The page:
2 teaspoons olive oil
Coarse salt and freshly ground black pepper to taste

Gently toss the tomatoes, cucumber, feta, onions, mint, and oregano together. Dress with lemon juice, olive oil, salt and pepper to taste.

Yield: 2-4 Servings

Tuesday, February 16, 2010

Dorie's Best (Coconut Apricot) Chocolate Chip Cookies (TWD)

This week's Tuesdays with Dorie (TWD) recipe was chosen by Kait of Kait's Plate: My Best Chocolate Chip Cookies. Of course every baker I know is always on the look out for "the best" chocolate chip cookies. So, I was anxious to try Dorie's favorite recipe. She says they are slightly crisp around the edges and chewy in the middle.

I wish I had read the P&Q before making these, because I ran into the same problem as everyone else... my cookies spread out and flattened like crazy in the oven! It seems the problem may be in the amount of flour in these cookies. Apparently most of us don't put as much flour as Dorie does in our measuring cups when spooning the flour in. Dorie recommends weighing out 4.75 ounces of flour for each cup, and the consensus seems that the additional flour prevents these cookies from spreading too much.

Luckily, I split my dough in half. The first batch I used to make regular chocolate chip cookies (without any nuts). These were the ones that flattened out and were just okay. With the second batch I used Dorie's "playing around" suggestion and added shredded coconut and dried apricot pieces. I absolutely loved these! The coconut and apricots made these cookies nice and chewy, plus I think they helped prevent them from spreading as much as the regular batch. I've always liked dried apricots dipped in chocolate, so I knew that I would enjoy this combination.

Thanks, Kait, for hosting this week. While I haven't found a new favorite basic chocolate chip cookie recipe, I will definitely make these coconut apricot chocolate chip cookies again! If you would like the recipe, you can find it here. Make sure you check out the TWD Blogroll, to see how everyone else enjoyed these classic cookies! (And if you're interested in trying my favorite chocolate chip cookie recipe, click here.)

* Recipes notes:
- It's best to weigh your flour instead of measuring it out. Dorie's "cup" is 4 3/4 oz per cup.
- I added 3/4 cup sweetened shredded coconut and 1/2 cup chopped dried apricot pieces into my half batch of cookie dough. I'll probably add 3/4 cup apricots next time.
- For tips from other TWD bakers, click here.

Sunday, February 7, 2010

Classic Red Velvet Cake (SMS)

This week's Sweet Melissa Sundays (SMS) recipe was chosen by Rosy of Rosy Lips and Lavender: Red Velvet Cake. It's basically a cake with a mild chocolate flavor that is colored red with either beets or red food coloring. Melissa adds cinnamon and red wine vinegar to her cake, some non-traditional ingredients to spice up the cake a little bit.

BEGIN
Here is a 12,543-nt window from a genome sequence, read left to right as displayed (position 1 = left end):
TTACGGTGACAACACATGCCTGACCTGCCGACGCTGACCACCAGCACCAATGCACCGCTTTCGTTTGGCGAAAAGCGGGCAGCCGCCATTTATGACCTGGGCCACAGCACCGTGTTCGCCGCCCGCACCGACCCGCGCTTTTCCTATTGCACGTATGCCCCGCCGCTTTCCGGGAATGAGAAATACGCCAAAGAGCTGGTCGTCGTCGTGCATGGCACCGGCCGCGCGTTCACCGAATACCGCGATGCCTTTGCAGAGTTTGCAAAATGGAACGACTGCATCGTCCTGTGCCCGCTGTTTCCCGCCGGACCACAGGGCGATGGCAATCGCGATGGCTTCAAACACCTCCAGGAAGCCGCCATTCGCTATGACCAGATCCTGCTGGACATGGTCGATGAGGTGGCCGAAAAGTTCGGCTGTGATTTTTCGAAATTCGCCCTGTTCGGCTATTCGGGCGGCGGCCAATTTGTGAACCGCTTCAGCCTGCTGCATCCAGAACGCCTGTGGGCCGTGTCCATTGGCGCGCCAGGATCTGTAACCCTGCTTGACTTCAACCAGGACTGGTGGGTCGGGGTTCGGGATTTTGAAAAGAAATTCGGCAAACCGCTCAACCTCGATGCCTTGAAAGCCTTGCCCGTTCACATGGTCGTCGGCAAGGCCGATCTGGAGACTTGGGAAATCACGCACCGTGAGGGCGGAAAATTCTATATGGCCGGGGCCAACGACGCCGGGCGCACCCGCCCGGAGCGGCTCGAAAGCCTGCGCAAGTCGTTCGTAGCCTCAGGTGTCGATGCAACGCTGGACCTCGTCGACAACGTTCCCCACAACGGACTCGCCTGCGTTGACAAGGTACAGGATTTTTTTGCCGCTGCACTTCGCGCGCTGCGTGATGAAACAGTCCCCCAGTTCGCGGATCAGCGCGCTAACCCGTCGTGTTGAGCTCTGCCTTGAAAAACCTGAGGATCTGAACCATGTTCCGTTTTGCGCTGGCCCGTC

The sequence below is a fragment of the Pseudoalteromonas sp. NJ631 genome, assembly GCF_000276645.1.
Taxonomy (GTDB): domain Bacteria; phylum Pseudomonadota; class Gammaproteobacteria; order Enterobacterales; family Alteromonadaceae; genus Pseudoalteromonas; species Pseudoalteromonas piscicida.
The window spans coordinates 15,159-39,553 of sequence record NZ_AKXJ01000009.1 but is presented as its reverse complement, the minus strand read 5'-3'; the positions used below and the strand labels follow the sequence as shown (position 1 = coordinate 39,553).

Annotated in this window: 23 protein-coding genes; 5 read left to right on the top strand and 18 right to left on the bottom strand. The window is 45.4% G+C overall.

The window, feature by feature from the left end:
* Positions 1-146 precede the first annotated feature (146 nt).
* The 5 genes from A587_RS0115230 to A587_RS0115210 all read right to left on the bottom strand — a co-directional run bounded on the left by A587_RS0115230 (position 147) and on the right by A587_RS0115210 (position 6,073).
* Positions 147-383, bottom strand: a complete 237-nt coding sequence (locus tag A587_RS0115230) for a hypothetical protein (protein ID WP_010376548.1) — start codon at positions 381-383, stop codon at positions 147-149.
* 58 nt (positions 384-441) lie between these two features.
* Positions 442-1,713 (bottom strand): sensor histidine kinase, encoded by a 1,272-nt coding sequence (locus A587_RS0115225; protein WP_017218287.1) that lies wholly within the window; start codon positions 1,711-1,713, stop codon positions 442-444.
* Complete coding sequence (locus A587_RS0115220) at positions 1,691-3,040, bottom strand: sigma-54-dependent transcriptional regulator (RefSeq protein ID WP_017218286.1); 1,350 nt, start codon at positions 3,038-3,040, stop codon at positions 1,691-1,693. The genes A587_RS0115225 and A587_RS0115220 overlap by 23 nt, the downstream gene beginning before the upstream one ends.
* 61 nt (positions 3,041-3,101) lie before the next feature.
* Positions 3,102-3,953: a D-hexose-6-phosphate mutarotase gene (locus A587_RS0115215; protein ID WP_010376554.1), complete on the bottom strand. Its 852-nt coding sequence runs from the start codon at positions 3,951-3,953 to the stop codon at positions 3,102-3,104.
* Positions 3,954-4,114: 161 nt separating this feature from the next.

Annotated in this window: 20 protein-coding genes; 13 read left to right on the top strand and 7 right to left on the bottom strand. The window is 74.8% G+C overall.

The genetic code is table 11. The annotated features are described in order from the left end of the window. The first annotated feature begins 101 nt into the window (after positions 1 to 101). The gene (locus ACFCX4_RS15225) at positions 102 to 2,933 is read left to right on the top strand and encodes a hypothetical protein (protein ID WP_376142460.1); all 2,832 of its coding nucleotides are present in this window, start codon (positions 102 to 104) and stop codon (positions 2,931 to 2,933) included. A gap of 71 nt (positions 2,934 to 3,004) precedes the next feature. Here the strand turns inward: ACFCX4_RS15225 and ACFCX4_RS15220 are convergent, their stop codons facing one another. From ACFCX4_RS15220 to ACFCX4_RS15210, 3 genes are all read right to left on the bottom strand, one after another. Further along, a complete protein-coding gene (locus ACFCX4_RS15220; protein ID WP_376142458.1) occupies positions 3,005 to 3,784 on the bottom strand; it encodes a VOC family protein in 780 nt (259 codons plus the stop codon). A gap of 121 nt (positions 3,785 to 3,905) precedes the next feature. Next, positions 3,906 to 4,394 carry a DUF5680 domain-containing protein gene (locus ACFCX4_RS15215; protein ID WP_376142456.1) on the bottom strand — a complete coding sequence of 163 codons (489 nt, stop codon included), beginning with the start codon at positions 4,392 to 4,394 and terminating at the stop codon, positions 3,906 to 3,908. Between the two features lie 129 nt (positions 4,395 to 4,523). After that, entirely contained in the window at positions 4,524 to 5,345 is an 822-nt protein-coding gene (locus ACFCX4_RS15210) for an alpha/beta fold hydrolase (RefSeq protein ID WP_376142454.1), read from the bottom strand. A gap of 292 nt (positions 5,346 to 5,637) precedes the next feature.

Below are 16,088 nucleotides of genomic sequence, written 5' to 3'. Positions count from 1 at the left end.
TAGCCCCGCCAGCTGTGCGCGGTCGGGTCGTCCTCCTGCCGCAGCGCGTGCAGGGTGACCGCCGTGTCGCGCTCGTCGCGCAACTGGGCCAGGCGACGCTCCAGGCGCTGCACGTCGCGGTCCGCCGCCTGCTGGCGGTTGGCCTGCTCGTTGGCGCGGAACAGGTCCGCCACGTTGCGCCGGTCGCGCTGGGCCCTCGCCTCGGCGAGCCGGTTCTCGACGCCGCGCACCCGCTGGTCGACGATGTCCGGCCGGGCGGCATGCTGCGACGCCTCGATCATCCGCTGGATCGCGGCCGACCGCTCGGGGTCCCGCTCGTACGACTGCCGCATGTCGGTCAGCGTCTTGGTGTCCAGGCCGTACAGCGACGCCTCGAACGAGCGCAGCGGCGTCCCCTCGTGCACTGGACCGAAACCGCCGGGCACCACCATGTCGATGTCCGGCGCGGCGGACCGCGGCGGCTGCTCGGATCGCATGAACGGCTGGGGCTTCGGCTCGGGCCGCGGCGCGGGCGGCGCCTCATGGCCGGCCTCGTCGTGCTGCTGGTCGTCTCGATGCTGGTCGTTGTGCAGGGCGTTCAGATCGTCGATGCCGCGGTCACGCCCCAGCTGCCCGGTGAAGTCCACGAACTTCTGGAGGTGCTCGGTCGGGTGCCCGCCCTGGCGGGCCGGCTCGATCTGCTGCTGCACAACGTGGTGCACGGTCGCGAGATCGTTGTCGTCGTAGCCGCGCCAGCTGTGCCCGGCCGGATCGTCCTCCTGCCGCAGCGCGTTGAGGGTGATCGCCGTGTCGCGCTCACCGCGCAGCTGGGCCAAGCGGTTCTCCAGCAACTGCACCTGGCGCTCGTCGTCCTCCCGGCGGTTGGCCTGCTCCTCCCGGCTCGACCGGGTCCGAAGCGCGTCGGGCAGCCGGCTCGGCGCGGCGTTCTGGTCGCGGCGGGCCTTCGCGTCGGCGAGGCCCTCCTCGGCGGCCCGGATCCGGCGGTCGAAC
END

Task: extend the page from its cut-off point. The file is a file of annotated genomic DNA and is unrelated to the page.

I decided that I didn't really have the time to make a pretty layer cake (my cake decorating skills leave a lot to be desired anyway!), so I went the cupcake route. I did use my molten cake pan to make some extra large cupcakes and sliced one of those cupcakes to make a mini red velvet cake. I made a full recipe which yielded 18 regular sized cupcakes and 4 huge cupcakes.

I'm not sure if it was because I didn't let my cream cheese warm up enough, or if it was because I used the fat free variety, but I could not get my cream cheese frosting to be smooth! So, my frosted cupcakes looked pathetic (which is why you won't see any photos of them here), and my mini red velvet cake looks pretty sad too... but I just couldn't put up a post without any photos so you get the one up top. Luckily the appearance of the frosting had no bearing on the taste of these cupcakes, as they were incredibly moist and delicious. The cream cheese frosting was good, but not my favorite. I prefer this cream cheese frosting, or even better - coconut cream cheese frosting.

I haven't had very many red velvet cakes before, but this recipe is definitely a keeper and I will certainly be making this cake again. This would be a great cake recipe to use for cupcake pops, too, if you wanted to do something more fun. If you would like to try the red velvet cake recipe, you can find it here. Make sure you check out the Sweet Melissa Sundays Blog Roll to see how everyone enjoyed this crimson cake!

* Recipe notes:
- If making cupcakes, bake for about 20 minutes, or until a toothpick inserted into the center comes out clean.
- I only used 1.5 tsp of red food coloring, but add the full 2 tsp (or more) if a more intense red color is desired.
- I made 2/3 of the frosting recipe and that was sufficient to frost all my cupcakes.
- For more tips, click here.

Tuesday, February 2, 2010

Milk Chocolate Bundt Cake (TWD)

This week's Tuesdays with Dorie (TWD) recipe was chosen by Kristin of I'm Right About Everything: Milk Chocolate Mini Bundt Cakes.

This week's post is particularly short because I've been busy with the baby - I was happy to even get the baking time in! I don't have mini bundt cake pans, so I doubled the recipe and used my regular bundt pan.

Some folks seemed to have some trouble with the chocolate glaze so I took the tip from one of the bakers in our group to halve the corn syrup and that seemed to do the trick, as my glaze turned out just fine.

My husband got to bring this one in to work, so I didn't get to try it. He said it was a decent cake, but a little dry. That seemed to be the general opinion on this one - that it was just okay. If you're looking for a good chocolate cake recipe, try the "She Ain't Heavy" Chocolate Cake recipe, or the Cocoa-Buttermilk Cake recipe.

Thanks, Kristin, for hosting this week. If you would like the recipe, you can find it here. Make sure you check out the TWD Blogroll, to see how everyone else enjoyed these mini chocolate treats!

* Recipes notes:
- If making this in a regular bundt pan, double the recipe.
- You can also make cupcakes instead of mini bundt cakes with this recipe.
- For the chocolate glaze, only add 1 teaspoon of corn syrup to the melted chocolate. If making a regular size bundt cake, make 1.5x the glaze recipe.
- For tips from other TWD bakers, click here.